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Significant Judicial Precedent and Its Effect on the Board of Veterans Appeals Throughout FY 2015

VA Disability, VA Law

Significant Judicial Precedent and Its Effect on the Board Throughout FY 2015, the CAVC and the Federal Circuit issued many significant decisions that impacted the way VA adjudicates appeals, including the following:
►Scott v. McDonald, 789 F.3d 1375 (Fed. Cir. 2015):
In this case, the incarcerated Appellant requested a Board hearing and noted that his next potential opportunity for parole was over a year later. The RO scheduled the hearing in the interim and the Appellant did not attend. The Appellant requested a rescheduled hearing, but the Board denied the Appellant’s request and denied the appeal on the merits. The claim was appealed to the CAVC, where the Appellant was represented by counsel. The hearing issue was not raised to the CAVC, but the case was remanded on other grounds. The Board then remanded the case to the RO for additional development while noting that the Appellant “has not renewed his request” for a hearing. The Board eventually denied the claim again. During the second appeal to the CAVC, the Appellant argued that the Board erred by denying him his right to a hearing. The CAVC refused to consider the argument because it had not been raised either in the prior CAVC appeal or to the Board during the intervening proceedings.
The Federal Circuit affirmed the CAVC. In doing so, it acknowledged that the doctrine of issue exhaustion was appropriate both before the Board and the CAVC in certain circumstances. However, the Federal Circuit also noted that the Board has a special obligation to read filings liberally, whether submitted by counsel or pro se appellant. The Federal Circuit then analyzed what constituted a liberal construction for these purposes, stating: “There is a significant difference between considering closely-related theories and evidence that could support [an Appellant’s] claim for disability benefits and considering procedural issues that are collateral to the merits.” The Federal Circuit stated that, for procedural issues, an Appellant’s interest “may be better served by resolution of his claims” rather than by a remand that may not change the final outcome. As a result, the Federal Circuit stated: “Having initially failed to raise the procedural issue, the [Appellant] should not be able to resurrect it months or even years later when, based on new circumstances, the [Appellant] decides that raising the issue is now advantageous.” Accordingly, the Federal Circuit held: “[t]he Board’s obligation to read filings in a liberal manner does not require the Board or the [CAVC] to search the record and address procedural arguments when the [Appellant] fails to raise them before the Board.”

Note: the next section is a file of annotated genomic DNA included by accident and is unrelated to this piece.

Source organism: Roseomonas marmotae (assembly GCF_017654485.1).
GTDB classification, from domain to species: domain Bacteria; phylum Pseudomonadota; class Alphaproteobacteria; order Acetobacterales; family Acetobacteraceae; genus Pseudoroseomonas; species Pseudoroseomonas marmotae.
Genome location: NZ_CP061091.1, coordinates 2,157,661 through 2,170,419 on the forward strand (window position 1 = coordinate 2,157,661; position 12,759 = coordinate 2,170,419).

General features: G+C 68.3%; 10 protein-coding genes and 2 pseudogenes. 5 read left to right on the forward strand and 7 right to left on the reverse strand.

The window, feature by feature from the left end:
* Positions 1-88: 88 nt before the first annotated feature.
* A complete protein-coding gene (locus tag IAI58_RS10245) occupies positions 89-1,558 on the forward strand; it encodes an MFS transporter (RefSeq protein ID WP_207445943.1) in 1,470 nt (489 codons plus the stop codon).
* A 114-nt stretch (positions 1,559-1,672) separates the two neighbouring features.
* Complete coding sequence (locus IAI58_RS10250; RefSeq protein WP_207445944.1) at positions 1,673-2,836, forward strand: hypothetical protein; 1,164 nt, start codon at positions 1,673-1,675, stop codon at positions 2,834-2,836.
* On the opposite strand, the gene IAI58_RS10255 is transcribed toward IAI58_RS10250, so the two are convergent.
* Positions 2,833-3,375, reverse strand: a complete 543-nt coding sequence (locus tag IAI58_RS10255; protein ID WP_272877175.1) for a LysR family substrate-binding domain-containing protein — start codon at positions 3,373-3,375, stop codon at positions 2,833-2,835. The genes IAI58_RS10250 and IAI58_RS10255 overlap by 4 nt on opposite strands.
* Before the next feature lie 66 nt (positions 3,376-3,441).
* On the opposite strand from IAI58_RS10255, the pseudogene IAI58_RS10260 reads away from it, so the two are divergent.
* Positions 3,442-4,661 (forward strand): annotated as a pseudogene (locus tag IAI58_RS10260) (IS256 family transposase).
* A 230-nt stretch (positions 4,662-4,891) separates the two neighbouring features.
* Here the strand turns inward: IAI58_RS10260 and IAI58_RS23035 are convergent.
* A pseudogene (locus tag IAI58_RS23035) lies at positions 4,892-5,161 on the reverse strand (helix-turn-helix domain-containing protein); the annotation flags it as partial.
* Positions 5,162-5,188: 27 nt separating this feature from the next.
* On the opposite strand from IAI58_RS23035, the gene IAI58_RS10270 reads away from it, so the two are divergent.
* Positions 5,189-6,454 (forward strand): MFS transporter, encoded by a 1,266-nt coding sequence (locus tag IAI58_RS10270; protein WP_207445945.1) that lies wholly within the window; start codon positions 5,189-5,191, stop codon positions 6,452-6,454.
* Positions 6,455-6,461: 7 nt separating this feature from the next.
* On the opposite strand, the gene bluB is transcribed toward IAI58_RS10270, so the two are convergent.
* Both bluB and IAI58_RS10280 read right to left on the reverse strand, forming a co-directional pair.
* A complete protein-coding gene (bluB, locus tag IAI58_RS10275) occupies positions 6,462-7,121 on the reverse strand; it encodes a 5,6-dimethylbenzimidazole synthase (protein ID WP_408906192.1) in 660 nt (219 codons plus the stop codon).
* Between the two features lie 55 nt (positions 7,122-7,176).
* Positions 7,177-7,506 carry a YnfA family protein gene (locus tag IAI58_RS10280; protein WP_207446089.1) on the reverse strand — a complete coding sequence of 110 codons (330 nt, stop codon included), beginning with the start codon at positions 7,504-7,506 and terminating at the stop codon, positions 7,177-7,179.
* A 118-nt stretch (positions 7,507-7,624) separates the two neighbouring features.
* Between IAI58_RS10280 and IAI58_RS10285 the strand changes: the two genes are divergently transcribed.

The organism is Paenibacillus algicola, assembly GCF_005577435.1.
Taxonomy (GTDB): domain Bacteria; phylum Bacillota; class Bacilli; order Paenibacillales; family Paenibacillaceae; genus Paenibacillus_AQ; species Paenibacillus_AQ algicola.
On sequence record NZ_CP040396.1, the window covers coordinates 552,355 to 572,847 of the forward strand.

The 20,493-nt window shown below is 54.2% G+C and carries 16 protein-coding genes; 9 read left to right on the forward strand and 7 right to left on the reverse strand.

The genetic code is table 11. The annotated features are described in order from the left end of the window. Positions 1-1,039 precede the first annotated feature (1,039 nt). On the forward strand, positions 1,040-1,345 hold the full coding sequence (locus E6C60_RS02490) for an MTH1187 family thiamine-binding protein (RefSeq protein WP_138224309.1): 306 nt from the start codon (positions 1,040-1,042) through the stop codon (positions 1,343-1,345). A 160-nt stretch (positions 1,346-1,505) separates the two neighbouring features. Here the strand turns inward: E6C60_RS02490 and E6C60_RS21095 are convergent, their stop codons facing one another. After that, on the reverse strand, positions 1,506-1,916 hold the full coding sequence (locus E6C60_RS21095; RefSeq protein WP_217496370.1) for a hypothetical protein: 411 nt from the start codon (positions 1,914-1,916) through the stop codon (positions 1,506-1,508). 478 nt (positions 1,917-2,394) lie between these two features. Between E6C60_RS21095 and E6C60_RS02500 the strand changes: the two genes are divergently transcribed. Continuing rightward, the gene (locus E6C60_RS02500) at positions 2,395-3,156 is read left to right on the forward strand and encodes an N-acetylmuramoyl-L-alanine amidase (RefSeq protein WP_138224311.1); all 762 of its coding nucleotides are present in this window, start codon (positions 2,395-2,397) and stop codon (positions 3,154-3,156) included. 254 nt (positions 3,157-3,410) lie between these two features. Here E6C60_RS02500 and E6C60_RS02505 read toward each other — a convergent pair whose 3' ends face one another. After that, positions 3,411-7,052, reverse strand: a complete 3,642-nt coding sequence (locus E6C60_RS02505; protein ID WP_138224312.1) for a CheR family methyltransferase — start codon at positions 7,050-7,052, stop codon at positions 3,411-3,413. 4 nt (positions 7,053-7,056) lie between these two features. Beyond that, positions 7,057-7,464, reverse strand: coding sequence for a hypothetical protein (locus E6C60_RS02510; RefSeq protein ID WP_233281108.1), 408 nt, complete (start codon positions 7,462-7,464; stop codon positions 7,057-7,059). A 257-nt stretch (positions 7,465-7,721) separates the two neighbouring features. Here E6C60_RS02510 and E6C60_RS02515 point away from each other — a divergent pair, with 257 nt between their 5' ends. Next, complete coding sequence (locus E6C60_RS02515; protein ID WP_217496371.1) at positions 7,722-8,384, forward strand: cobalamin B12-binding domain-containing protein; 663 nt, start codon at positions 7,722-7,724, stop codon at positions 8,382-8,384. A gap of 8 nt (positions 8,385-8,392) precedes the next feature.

This case is significant as it relieves the Board from searching the record to address procedural arguments not raised by the Appellant.


►Nohr v. McDonald, 27 Vet. App. 124 (2015):
In this case, the Board denied disability compensation benefits for a dysthymic disorder based on a finding that clear andunmistakable evidence demonstrated that the dysthymic disorder preexisted active duty service and was not aggravated by service, relying in part on a VHA specialist’s opinion. Prior to issuing its decision, the Board provided the Appellant and his representative with a copy of the VHA specialist’s opinion. In response, the Appellant submitted questions and requests for documents described as “interrogatories” for the specialist to answer concerning her opinion. In the alternative, the Appellant requested that the Board subpoena the specialist to appear at a personal hearing. In its decision denying disability compensation benefits for a dysthymic disorder, the Board denied the Appellant’s requests to have the specialist answer interrogatories or to issue a subpoena.
On appeal to the CAVC, the Appellant contended, in relevant part, that the Board violated his Fifth Amendment procedural due process rights when it declined to either require the specialist to respond to the set of interrogatories or issue a subpoena ordering the specialist to appear for a hearing. VA countered that the Appellant had no constitutional right to submit interrogatories to doctors who provide VA medical opinions, or to otherwise confront doctors at a hearing.
The CAVC determined that the submission of interrogatories to the Board reasonably raised issues concerning the competence of the VHA expert, the adequacy of her opinion, and VA’s duty to assist. With respect to the expert, the CAVC found a reasonable basis for the Appellant’s request for the expert’s curriculum vitae, especially in light of the examiner’s identification of a “personal limitation” in providing the opinion. Concerning the duty to obtain records, the CAVC found that the Board did not adequately address why the Appellant’s specific requests in the interrogatories for documents “potentially held by [the expert], a VHA employee” did not obligate VA to make a reasonable effort to assist him in obtaining those records. The CAVC stressed that the Board “reflexively reacted” to the
term “interrogatories,” and as a result, failed to consider the requests in light of the duty to assist. The CAVC ultimately declined to discuss some of the Appellant’s arguments including his Fifth Amendment due process claims, finding that addressing those arguments was unnecessary in light of the holding that VA had not complied with the statutory and regulatory duty to assist.
This case is significant because it clarified that VA’s duty to assist may include efforts to respond to issues reasonably raised by the Appellant via submissions (to possibly include interrogatories) to the Board.


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